She glanced at the clock above the sofa and saw that she had ten minutes before her meeting with Walker. More than enough time to debrief Angelica, who was probably piecing together all kinds of theories concerning the scene she’d just witnessed. “You must be curious.”
Angelica shrugged. “We all have our secrets.”
“This isn’t a secret.” And Collie wasn’t going to treat it as such. Now that Garrett had chased her down, the more people who knew the truth, the better. “I was engaged to a wealthy man and, due to circumstances, after we broke our engagement, I kept the ring. He wants it back. He sent his henchman to get it.” Okay—that was a little dramatic.
“This Michael is the henchman?”
Collie wavered. “More of a lieutenant,” she conceded. “He works for my ex.”
“Did your fiancé cheat on you?”
Which was a very good reason to keep the ring, but not Collie’s reason.
“No.” He’d charmed and controlled and manipulated and reshaped her until Collie had barely recognized herself, but he hadn’t cheated.
Collie looked up and down the hall, which was totally empty, of course. No one could walk the passageway without a crazy echo sounding down the corridor. “It’s a long, complicated story, but the ring he gave me once belonged to my family. His family stole it.”
“Yet you agreed to marry him?” Angelica’s eyebrows were approaching her hairline. Now she looked up and down the hallway, perhaps wanting to hear the story quickly before Mateo came back.
“I thought I loved him.” ‘Thought’ being the key word. The Garrett she’d fallen for had turned out to be a mirage. A front. The face he showed the world. It had felt very real in the beginning, until his grandfather had died, and his father had taken a more active part in the business. That was when the front began to slip and Collie started getting a taste of what her life was going to be like as Mrs. Colleen Hawley. That was when she began to wonder about the depth of the mistake she’d made.
“Love can be tricky,” Angelica acknowledged. “How did his family steal the ring?”
“My great-grandfather had given the ring as collateral to my ex’s great-grandfather for the loan that saw him through the Great Depression. After the loan was repaid, the ring was not returned. My great-grandfather’s paperwork had been lost in a fire and my ex’s family took full advantage of that fact.”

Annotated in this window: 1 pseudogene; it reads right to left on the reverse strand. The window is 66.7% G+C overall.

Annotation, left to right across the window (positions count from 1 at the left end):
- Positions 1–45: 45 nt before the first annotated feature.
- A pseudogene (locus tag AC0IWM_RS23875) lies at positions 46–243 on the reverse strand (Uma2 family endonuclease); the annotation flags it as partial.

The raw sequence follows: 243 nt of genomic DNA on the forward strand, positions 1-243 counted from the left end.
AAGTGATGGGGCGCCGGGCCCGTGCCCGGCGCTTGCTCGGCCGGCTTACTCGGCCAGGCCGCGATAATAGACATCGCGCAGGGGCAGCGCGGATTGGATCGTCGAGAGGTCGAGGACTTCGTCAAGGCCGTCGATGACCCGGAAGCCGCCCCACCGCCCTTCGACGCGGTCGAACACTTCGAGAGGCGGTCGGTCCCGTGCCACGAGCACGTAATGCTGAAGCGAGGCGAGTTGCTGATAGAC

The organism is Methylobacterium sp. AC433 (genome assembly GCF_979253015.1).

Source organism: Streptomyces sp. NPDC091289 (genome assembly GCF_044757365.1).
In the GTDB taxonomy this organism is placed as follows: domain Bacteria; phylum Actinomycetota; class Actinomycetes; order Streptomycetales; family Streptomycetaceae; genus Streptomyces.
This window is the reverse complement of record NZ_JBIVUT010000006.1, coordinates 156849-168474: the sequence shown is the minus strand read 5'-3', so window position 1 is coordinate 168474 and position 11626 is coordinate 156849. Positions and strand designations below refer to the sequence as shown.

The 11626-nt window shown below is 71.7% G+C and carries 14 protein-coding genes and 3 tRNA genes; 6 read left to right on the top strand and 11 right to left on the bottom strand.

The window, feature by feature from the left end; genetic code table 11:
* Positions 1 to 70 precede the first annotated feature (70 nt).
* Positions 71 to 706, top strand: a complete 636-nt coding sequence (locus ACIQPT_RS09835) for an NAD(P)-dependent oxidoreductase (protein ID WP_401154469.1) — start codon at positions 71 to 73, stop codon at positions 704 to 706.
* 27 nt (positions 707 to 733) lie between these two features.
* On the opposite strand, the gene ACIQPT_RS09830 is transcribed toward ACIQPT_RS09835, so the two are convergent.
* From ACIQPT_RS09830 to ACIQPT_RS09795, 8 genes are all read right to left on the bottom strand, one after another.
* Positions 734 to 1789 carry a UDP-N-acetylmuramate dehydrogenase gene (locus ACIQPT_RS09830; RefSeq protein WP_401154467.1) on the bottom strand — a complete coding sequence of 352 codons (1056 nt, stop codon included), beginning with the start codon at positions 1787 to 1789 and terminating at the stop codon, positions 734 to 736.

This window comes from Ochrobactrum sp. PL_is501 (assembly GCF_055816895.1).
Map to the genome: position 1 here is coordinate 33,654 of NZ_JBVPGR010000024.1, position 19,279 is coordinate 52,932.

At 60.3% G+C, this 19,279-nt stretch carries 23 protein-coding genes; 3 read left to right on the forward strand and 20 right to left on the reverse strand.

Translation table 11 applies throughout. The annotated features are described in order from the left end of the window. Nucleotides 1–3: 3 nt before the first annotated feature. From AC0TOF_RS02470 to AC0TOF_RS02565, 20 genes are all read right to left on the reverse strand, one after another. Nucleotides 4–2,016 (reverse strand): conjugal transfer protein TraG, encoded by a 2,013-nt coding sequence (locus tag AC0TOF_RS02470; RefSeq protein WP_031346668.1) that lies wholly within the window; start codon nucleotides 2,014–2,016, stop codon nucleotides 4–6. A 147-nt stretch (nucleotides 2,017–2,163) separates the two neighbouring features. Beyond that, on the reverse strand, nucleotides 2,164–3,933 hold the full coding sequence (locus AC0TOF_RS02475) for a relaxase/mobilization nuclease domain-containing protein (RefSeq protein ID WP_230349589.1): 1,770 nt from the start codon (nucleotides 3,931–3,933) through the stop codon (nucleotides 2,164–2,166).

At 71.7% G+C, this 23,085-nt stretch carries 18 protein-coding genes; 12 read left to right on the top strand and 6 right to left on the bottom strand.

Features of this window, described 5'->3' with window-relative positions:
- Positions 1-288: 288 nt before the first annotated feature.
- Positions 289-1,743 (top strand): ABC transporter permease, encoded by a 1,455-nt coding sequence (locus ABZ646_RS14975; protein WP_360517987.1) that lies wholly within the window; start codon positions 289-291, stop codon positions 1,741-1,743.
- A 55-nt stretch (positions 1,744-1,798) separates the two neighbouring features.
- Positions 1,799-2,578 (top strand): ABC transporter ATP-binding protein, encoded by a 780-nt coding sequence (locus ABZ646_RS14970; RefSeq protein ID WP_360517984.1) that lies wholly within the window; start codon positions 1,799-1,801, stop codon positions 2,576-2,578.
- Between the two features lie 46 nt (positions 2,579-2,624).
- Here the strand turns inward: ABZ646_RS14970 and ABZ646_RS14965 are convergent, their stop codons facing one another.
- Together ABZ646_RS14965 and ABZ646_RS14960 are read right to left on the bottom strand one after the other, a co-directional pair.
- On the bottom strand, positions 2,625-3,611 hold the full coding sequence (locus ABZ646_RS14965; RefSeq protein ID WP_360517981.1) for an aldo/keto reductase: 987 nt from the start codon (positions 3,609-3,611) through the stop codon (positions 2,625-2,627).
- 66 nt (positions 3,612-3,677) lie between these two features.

“Must be quite a ring.”
Collie nodded. It was some ring, and not only because of the brilliance and the clarity of the Colombian emerald, but because of what it represented to the Flanigan family. “When Garrett—he’s my ex—gave it to me as an engagement present, he told me that he hoped I didn’t mind having one of my family heirlooms returned to seal our deal. I thought things had come full circle in a very romantic way. The ring was back in the Flanigan family and Garrett and I would forge a future together. No more family feud.”
“That is romantic.”
Collie gave an unladylike snort. The kind that would have had Garrett lifting an eyebrow at her. “Except that he’s a control freak. Other than that, it worked out fine.”
“Is this what brought you to Marietta?”
“In a way. Garrett and I stopped here once on a drive to the West Coast on the advice of one of his clients.” Mrs. Roberta Blaisdell, who now played a very important part in Collie’s new life. “We were supposed to stay for several days during the Copper Mountain Rodeo. I loved the town, but Garrett insisted we drive on after only one night.”
“He hated the town, so you’ve come back.”
“It seemed kind of poetic.” And fortuitous. She’d heard that Mrs. Blaisdell had purchased a fishing lodge in the area and contacted her about work. She’d come to find out the fishing lodge was a dilapidated mess, and that had started Collie thinking about possibilities. Like starting her own cleaning and restoration business. If all worked out, Mrs. B would be her first client and she would grow her business from there. And in the meantime, she was very happy at the Graff.
“What are you going to do about this Michael guy?”
Collie gave a shrug and forced a smile, doing her best not to let feelings of betrayal color her voice as she said, “Avoid him, and then probably go broke paying for lawyers.”
Because she was not giving back the Flanigan Stone. It would kill her grandmother if she did.
After Mateo followed Michael up the stairs from the basement, staying a polite distance behind him, he planted himself near the door of the stairwell.
“I’m not going back down,” Michael said.
“You said you were friends,” the kid pointed out. “Didn’t look like you were.”
“We were friends.” He was there because of that friendship but foresaw some difficulty in convincing Collie of that fact.
The kid gave a ‘whatever’ shrug and maintained his position by the door as Michael started across the lobby to the front desk. He hadn’t expected that getting the ring back would be a slam dunk, but he’d thought Collie would see the benefit of discussing the situation with him. She had to be aware that Garrett was being hassled by his father, and now that Hugh Jr. wanted to give the emerald to his new wife-to-be, there was no way Collie was going to win this battle. Through sheer stubbornness, she could drag things out, but the Hawleys would start playing rough if she didn’t give in.
Bob appeared from a door behind the desk as Michael approached and he smiled broadly. Michael did his best to smile back. The guy was super likable. “I’d like a room. Something basic.”
“Did your friend talk you into staying?” the deskman asked as his fingers tapped away on the keyboard.